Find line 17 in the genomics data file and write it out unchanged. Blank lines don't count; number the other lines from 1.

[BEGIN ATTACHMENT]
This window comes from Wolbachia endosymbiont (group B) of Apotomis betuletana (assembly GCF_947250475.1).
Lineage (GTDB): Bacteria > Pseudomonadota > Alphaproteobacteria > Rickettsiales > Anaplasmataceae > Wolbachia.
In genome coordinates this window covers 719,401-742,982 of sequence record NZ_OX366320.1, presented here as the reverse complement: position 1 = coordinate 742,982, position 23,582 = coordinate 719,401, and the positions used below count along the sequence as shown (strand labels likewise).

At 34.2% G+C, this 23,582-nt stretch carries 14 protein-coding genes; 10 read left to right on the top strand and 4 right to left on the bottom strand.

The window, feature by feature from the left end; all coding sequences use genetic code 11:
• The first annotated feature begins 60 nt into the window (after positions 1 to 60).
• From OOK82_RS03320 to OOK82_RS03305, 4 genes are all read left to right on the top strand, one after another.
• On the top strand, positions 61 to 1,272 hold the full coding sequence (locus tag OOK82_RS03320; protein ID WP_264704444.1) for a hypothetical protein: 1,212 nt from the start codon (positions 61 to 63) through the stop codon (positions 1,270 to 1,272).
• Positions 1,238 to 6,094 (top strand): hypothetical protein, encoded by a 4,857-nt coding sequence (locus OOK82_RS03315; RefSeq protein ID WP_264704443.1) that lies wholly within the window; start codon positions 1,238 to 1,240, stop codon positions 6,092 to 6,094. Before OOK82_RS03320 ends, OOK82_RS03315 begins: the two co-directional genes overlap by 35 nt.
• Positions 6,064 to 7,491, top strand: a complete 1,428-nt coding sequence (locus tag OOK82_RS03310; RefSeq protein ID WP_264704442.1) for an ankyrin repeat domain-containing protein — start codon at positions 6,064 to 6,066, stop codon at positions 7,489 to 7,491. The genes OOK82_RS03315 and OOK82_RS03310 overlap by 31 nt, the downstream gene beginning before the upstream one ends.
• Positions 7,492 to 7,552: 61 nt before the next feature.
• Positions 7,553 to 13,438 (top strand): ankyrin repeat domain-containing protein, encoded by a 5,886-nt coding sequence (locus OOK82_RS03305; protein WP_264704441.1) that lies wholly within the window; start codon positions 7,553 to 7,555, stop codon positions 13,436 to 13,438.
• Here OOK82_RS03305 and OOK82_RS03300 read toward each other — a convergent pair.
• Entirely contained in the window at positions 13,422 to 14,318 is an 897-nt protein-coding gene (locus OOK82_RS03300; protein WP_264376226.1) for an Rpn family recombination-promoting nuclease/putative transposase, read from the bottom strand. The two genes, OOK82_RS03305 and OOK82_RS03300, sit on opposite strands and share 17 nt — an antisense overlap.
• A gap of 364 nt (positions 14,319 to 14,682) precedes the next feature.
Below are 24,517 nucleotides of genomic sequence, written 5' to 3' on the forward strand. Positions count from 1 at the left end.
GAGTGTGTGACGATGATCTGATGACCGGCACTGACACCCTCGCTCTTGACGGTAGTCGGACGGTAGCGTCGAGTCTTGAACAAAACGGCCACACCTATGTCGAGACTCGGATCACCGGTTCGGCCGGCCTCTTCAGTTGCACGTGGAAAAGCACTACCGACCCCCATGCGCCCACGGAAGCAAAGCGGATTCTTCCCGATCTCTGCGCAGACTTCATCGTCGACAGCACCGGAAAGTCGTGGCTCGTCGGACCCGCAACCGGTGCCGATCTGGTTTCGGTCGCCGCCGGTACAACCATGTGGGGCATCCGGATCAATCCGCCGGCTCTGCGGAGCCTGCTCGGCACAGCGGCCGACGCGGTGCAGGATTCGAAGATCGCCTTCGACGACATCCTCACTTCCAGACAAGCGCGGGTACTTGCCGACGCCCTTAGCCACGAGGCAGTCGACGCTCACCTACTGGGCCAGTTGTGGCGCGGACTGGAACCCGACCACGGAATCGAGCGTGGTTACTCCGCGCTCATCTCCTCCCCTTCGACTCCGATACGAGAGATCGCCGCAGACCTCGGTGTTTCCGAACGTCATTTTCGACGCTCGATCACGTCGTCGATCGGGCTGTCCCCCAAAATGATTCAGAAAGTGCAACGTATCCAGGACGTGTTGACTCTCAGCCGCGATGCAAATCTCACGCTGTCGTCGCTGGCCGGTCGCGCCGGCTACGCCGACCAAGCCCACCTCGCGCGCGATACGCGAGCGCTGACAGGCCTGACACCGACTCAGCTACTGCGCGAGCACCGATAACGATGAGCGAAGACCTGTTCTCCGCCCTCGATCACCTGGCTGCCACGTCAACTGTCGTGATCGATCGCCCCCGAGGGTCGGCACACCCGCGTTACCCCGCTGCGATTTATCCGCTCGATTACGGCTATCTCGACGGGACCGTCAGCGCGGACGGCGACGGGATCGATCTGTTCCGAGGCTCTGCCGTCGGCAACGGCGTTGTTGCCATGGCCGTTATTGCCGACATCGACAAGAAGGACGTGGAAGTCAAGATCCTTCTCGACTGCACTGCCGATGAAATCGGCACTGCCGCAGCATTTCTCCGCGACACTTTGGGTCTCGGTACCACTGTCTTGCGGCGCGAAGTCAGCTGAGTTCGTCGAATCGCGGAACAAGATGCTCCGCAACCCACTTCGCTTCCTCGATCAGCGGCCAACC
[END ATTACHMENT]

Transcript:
GAGTGTGTGACGATGATCTGATGACCGGCACTGACACCCTCGCTCTTGACGGTAGTCGGACGGTAGCGTCGAGTCTTGAACAAAACGGCCACACCTATGTCGAGACTCGGATCACCGGTTCGGCCGGCCTCTTCAGTTGCACGTGGAAAAGCACTACCGACCCCCATGCGCCCACGGAAGCAAAGCGGATTCTTCCCGATCTCTGCGCAGACTTCATCGTCGACAGCACCGGAAAGTCGTGGCTCGTCGGACCCGCAACCGGTGCCGATCTGGTTTCGGTCGCCGCCGGTACAACCATGTGGGGCATCCGGATCAATCCGCCGGCTCTGCGGAGCCTGCTCGGCACAGCGGCCGACGCGGTGCAGGATTCGAAGATCGCCTTCGACGACATCCTCACTTCCAGACAAGCGCGGGTACTTGCCGACGCCCTTAGCCACGAGGCAGTCGACGCTCACCTACTGGGCCAGTTGTGGCGCGGACTGGAACCCGACCACGGAATCGAGCGTGGTTACTCCGCGCTCATCTCCTCCCCTTCGACTCCGATACGAGAGATCGCCGCAGACCTCGGTGTTTCCGAACGTCATTTTCGACGCTCGATCACGTCGTCGATCGGGCTGTCCCCCAAAATGATTCAGAAAGTGCAACGTATCCAGGACGTGTTGACTCTCAGCCGCGATGCAAATCTCACGCTGTCGTCGCTGGCCGGTCGCGCCGGCTACGCCGACCAAGCCCACCTCGCGCGCGATACGCGAGCGCTGACAGGCCTGACACCGACTCAGCTACTGCGCGAGCACCGATAACGATGAGCGAAGACCTGTTCTCCGCCCTCGATCACCTGGCTGCCACGTCAACTGTCGTGATCGATCGCCCCCGAGGGTCGGCACACCCGCGTTACCCCGCTGCGATTTATCCGCTCGATTACGGCTATCTCGACGGGACCGTCAGCGCGGACGGCGACGGGATCGATCTGTTCCGAGGCTCTGCCGTCGGCAACGGCGTTGTTGCCATGGCCGTTATTGCCGACATCGACAAGAAGGACGTGGAAGTCAAGATCCTTCTCGACTGCACTGCCGATGAAATCGGCACTGCCGCAGCATTTCTCCGCGACACTTTGGGTCTCGGTACCACTGTCTTGCGGCGCGAAGTCAGCTGAGTTCGTCGAATCGCGGAACAAGATGCTCCGCAACCCACTTCGCTTCCTCGATCAGCGGCCAACC